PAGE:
My hand was on the cab door. She caught it in hers, kissed it, and pushed it away. The cab drove off at the same moment -- I started into the road, with some vague idea of stopping it again, I hardly knew why -- hesitated from dread of frightening and distressing her -- called, at last, but not loudly enough to attract the driver's attention. The sound of the wheels grew fainter in the distance -- the cab melted into the black shadows on the road -- the woman in white was gone.

Ten minutes, or more, had passed. I was still on the same side of the way; now mechanically walking forward a few paces; now stopping again absently. At one moment, I found myself doubting the reality of my own adventure; at another, I was perplexed and distressed by an uneasy sense of having done wrong, which yet left me confusedly ignorant of how I could have done right. I hardly knew where I was going, or what I meant to do next; I was conscious of nothing but the confusion of my own thoughts, when I was abruptly recalled to myself -- awakened I might almost say -- by the sound of rapidly approaching wheels close behind me.

I was on the dark side of the road, in the thick shadow of some garden trees, when I stopped to look round. On the opposite, and lighter, side of the way, a short distance below me, a policeman was strolling along in the direction of the Regent's Park.

The carriage passed me -- an open chaise driven by two men.

"Stop!" cried one. "There's a policeman. Let's ask him."

The horse was instantly pulled up, a few yards beyond the dark place where I stood.

"Policeman!" cried the first speaker. "Have you seen a woman pass this way?"

"What sort of woman, sir?"

"A woman in a lavender-coloured gown -- "

"No, no," interposed the second man. "The clothes we gave her were found on her bed. She must have gone away in the clothes she wore when she came to us. In white, policeman. A woman in white."

"I haven't seen her, sir."

"If you, or any of your men meet with the woman, stop her, and send her in careful keeping to that address. I'll pay all expenses, and a fair reward into the bargain."

The policeman looked at the card that was handed down to him.

"Why are we to stop her, sir? What has she done?"

"Done! She has escaped from my Asylum. Don't forget: a woman in white. Drive on."

Copyright © 2005 by Simon & Schuster, Inc.





Continues...


Excerpted from The Woman in White by Wilkie Collins Copyright © 2005 by Wilkie Collins. Excerpted by permission.
All rights reserved. No part of this excerpt may be reproduced or reprinted without permission in writing from the publisher.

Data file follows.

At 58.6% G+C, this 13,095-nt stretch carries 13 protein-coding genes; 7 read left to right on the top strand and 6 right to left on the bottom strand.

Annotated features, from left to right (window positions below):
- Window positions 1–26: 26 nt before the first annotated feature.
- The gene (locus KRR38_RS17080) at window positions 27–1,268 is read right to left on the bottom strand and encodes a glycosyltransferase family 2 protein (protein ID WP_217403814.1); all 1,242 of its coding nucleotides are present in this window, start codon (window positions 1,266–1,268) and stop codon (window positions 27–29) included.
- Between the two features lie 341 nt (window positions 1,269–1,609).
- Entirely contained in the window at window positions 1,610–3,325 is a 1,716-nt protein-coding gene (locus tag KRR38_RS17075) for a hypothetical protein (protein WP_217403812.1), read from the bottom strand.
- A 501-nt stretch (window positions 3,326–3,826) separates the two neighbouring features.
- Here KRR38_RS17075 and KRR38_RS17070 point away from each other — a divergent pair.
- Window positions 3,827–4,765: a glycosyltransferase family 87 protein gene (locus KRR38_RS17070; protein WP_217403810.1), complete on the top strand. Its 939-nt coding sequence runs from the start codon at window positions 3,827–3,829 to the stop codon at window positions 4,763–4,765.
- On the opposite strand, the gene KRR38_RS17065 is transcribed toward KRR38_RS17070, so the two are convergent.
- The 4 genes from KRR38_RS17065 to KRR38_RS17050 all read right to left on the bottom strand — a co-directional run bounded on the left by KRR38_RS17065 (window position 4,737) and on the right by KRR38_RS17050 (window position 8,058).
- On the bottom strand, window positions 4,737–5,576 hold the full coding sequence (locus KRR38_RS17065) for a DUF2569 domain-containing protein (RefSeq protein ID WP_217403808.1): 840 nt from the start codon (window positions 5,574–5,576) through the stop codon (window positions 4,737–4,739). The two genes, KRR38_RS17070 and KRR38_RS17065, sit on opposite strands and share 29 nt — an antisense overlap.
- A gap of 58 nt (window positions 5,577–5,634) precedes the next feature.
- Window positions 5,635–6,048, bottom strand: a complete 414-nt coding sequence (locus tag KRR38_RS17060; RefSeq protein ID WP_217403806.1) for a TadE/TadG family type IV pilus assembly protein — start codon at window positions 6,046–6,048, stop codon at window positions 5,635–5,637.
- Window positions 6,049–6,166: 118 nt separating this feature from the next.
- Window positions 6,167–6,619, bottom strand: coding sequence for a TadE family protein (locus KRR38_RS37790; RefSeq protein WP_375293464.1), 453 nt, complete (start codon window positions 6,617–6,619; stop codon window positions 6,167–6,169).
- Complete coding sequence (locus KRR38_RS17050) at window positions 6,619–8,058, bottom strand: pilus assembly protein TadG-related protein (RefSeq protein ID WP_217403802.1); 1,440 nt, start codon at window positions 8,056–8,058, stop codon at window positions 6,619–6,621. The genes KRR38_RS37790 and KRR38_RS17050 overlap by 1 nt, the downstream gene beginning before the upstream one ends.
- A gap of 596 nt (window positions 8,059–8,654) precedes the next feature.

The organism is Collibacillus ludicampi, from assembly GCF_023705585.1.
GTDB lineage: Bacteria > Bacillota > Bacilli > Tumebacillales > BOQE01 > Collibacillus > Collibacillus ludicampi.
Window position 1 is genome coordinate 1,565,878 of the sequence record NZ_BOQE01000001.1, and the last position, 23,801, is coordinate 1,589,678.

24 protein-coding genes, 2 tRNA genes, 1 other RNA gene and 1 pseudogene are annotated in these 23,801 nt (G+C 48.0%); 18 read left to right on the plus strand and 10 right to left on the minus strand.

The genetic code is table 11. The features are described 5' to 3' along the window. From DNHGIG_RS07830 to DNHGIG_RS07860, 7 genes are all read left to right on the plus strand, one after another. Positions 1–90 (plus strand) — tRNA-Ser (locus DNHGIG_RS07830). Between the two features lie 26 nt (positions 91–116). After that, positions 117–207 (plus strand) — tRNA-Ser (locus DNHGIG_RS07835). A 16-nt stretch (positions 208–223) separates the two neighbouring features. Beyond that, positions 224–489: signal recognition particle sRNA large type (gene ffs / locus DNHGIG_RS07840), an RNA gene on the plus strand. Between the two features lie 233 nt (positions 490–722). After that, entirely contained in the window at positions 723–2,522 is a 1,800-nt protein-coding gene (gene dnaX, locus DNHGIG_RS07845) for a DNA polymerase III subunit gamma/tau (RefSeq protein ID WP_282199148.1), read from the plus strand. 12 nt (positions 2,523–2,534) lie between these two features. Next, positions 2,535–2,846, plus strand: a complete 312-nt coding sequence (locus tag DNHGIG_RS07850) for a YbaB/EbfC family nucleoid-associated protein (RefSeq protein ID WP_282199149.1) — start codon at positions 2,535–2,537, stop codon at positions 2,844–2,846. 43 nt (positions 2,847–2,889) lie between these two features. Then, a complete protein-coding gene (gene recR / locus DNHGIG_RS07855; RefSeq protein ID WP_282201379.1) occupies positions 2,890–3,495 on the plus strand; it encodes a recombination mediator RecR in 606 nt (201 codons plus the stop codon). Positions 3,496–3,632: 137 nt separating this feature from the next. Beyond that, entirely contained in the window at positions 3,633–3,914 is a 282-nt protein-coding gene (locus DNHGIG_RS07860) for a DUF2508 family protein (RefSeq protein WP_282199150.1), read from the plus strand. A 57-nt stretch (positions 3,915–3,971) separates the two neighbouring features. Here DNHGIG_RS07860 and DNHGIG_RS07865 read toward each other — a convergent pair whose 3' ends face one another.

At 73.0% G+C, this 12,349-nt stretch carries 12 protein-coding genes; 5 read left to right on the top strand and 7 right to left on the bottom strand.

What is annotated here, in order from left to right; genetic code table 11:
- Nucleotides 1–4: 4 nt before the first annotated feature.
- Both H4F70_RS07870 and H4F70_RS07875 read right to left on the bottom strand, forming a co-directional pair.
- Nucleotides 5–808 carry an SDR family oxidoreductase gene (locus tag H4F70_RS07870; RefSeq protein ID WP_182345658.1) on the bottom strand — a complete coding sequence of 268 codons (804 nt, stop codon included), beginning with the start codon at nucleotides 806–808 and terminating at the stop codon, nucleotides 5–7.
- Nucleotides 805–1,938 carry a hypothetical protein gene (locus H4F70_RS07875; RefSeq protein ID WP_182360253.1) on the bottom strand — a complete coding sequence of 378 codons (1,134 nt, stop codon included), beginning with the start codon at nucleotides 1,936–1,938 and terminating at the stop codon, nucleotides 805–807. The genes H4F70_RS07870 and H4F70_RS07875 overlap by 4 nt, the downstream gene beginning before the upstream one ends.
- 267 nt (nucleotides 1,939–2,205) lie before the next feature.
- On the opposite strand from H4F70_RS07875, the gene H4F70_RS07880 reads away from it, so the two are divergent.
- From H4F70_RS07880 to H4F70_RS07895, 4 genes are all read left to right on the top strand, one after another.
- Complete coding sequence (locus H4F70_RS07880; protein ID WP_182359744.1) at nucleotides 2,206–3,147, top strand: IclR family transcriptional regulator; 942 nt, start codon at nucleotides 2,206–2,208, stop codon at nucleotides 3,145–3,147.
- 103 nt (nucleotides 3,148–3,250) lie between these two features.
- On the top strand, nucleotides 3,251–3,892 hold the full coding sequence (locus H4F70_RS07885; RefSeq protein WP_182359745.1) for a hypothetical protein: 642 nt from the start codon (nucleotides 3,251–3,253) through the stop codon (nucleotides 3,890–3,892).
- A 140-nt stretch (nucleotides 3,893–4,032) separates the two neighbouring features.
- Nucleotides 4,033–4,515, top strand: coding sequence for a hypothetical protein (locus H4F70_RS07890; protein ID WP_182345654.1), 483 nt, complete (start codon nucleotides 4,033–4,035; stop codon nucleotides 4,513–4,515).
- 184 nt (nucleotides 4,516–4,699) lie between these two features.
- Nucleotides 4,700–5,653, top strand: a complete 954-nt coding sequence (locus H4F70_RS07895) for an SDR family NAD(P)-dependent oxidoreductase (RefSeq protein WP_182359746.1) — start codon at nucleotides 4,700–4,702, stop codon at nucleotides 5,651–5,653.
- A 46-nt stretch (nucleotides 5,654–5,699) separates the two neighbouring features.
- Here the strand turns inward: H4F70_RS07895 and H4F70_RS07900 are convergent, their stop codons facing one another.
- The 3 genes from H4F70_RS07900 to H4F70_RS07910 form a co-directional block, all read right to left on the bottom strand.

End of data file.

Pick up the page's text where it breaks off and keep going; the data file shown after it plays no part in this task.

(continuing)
Excerpts are provided by Dial-A-Book Inc. solely for the personal use of visitors to this web site.

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Reading Group Guide

1. Wilkie Collins has been hailed as the creator of the “sensation novel”. Citing examples from The Woman in White, how would you define this Victorian literary genre?

2. In his preface to the 1860 edition of The Woman in White, Collins wrote, “An experiment is attempted in this novel, which has not (so far as I know) been hitherto tried in fiction. The story…is told throughout by the characters of the book.” Was the experiment a success? What is gained and what is lost in telling the story exclusively through first person narratives?

3. In her Introduction to this Modern Library edition, Anne Perry asks, “What is there in The Woman in White that transcends the change in culture from 1860 to the present, and beyond?” How would you answer this question?

4. Collins has been widely praised for his fully drawn portraits. Which characters stand out as the most vivid, and why?

5. Throughout the novel, how does Collins use premonitions, coincidences and dreams to foreshadow key events?

6. “Walter Hartright is very much a man of his time, ” declares Anne Perry. “His view of women is almost unbelievably naïve compared with today’s.” Drawing on Hartright’s descriptions of Marian Halcombe and her sister Laura, as well as Anne Catherick and her mother, do you agree with Perry’s comment? Do you think that Wilkie Collins shared his protagonist’s view of women?

7. Why does Mrs. Catherick allow her own daughter to be placed in an insane asylum, and how does she justify her actions?